Mom advice. We all get it. If you’re a mom, like me, you likely give it freely. And, why not? We’ve lived and we’ve experienced things (both good and bad) and we want to impart that knowledge to those we love. Makes sense. What’s funny when you think about it is how it can also lend itself to the business world. With that said, here’s the advice I’ve passed on to my sons with the hope that you can take something away, even if only a little nugget.
‘No’ is not really ‘no’.
If you ask a question and receive a solid ‘no’, it’s easy to make assumptions that ‘it is what it is’ and move on. However, if you really want to make something happen, get creative. That can mean a few things;
- Ask someone else.
- Ask again with a more creative flair.
- Ask in a way that will make that person reconsider.
- Wait, and then ask again.
Until it’s in writing, it’s not real.
I refer to this phenomenon as ‘happy ears’. People we deal with on many levels may make promises or say things to get our hopes up. However, until you get something solid on paper, never assume that anything is actually ‘going’ to happen. Sometimes people tell you that they will make something happen for you or that they’ll move forward in one direction or another. Rule of thumb: if it’s not in writing, it’s not real.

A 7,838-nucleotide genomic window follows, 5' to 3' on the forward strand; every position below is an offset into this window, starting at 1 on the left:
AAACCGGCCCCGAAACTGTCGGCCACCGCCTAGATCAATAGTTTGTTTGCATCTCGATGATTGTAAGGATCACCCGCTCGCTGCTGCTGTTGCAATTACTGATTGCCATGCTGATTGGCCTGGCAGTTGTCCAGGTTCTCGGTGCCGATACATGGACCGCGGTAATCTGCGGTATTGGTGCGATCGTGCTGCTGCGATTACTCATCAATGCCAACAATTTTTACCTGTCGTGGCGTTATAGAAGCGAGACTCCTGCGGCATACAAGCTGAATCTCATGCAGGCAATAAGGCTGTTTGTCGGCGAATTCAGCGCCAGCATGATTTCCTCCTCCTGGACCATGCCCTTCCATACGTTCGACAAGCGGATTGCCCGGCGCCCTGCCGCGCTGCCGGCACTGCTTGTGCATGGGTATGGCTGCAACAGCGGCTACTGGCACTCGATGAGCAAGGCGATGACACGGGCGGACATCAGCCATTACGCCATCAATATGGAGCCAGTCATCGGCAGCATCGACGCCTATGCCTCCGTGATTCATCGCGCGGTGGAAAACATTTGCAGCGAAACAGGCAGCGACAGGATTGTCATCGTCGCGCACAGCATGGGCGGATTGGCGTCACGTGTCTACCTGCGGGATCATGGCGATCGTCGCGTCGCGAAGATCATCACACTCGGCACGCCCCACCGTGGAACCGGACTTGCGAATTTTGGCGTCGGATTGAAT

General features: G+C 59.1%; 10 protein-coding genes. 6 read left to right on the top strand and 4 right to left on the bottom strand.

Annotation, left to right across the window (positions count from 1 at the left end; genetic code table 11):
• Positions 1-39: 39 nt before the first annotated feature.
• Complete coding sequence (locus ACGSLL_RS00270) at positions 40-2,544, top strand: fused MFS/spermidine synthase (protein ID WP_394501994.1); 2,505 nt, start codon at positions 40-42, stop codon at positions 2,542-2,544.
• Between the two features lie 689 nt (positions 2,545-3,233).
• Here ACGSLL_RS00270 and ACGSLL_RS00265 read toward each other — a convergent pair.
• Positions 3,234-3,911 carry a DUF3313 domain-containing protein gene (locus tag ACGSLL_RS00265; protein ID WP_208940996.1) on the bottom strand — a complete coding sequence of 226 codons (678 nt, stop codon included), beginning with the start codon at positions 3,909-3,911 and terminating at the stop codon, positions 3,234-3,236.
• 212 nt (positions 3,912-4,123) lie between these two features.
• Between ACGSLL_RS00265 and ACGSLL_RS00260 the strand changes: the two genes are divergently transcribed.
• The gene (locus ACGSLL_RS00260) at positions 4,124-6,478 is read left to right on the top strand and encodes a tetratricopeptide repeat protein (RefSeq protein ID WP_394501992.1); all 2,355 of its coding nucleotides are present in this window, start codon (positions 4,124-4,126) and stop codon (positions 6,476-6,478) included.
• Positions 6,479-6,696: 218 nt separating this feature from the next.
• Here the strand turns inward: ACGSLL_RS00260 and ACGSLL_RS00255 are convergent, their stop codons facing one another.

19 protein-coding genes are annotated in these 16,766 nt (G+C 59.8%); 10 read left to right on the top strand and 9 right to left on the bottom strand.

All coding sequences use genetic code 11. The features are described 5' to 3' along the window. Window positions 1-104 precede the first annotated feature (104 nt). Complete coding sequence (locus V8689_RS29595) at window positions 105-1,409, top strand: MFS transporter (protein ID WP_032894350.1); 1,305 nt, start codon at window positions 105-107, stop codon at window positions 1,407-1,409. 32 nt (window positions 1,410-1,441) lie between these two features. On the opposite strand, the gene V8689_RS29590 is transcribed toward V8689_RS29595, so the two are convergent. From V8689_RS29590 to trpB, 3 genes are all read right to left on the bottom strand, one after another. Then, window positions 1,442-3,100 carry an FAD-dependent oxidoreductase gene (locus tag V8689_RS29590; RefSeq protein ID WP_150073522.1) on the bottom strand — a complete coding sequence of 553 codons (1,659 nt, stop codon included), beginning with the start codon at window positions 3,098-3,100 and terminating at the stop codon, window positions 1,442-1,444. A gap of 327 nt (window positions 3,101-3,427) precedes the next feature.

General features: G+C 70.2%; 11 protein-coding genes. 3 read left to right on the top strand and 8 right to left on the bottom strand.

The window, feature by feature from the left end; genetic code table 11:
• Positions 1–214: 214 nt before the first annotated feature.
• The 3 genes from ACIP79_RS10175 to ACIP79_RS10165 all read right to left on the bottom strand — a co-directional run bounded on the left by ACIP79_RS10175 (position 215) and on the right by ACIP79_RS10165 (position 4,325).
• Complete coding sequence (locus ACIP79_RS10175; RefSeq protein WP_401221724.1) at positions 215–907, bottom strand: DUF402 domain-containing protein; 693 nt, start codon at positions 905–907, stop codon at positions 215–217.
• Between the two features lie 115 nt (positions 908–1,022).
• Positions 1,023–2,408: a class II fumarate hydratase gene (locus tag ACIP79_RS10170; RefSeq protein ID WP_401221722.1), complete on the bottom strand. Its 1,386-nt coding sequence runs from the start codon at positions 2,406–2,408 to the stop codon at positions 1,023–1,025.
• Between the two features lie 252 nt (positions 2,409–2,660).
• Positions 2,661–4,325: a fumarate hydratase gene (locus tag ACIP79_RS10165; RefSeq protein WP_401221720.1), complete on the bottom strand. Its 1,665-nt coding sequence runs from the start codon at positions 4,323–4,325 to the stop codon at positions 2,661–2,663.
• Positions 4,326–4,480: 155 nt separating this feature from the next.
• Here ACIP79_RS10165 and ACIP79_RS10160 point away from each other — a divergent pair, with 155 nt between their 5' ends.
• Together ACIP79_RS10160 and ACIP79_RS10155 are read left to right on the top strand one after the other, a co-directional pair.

You were given 2 ears and 1 mouth for a reason. Listen.
The only time you’re learning, is when you listen. Everyone you meet has something to share. It could be an experience, a lesson learned or maybe even a contact. If you’re too busy talking about you and your life, you’re not only losing the opportunity to build a relationship, you’re not learning anything you don’t already know. Of course, you should always engage in conversation but see every interaction as an opportunity to take something of value and add it to your ‘rolodex of knowledge’.
Writing stories in your head benefits absolutely no one.
Many of us are guilty of this one. It could be based purely on the fact that you have a feeling. I once heard someone say that if someone didn’t like her post on social media that she thought the person must be mad at her. Completely absurd, but I do get it. We like to imagine that we know what people are thinking. We also like to make things that have absolutely nothing to do with us, about us. Here I say, let it go. Until someone verbally engages you in a conversation that confirms that something is wrong, drop it.
What are some of the lessons you’ve learned from someone you know? You never know who else it might speak to and how it could impact someone’s life. Share in the comments!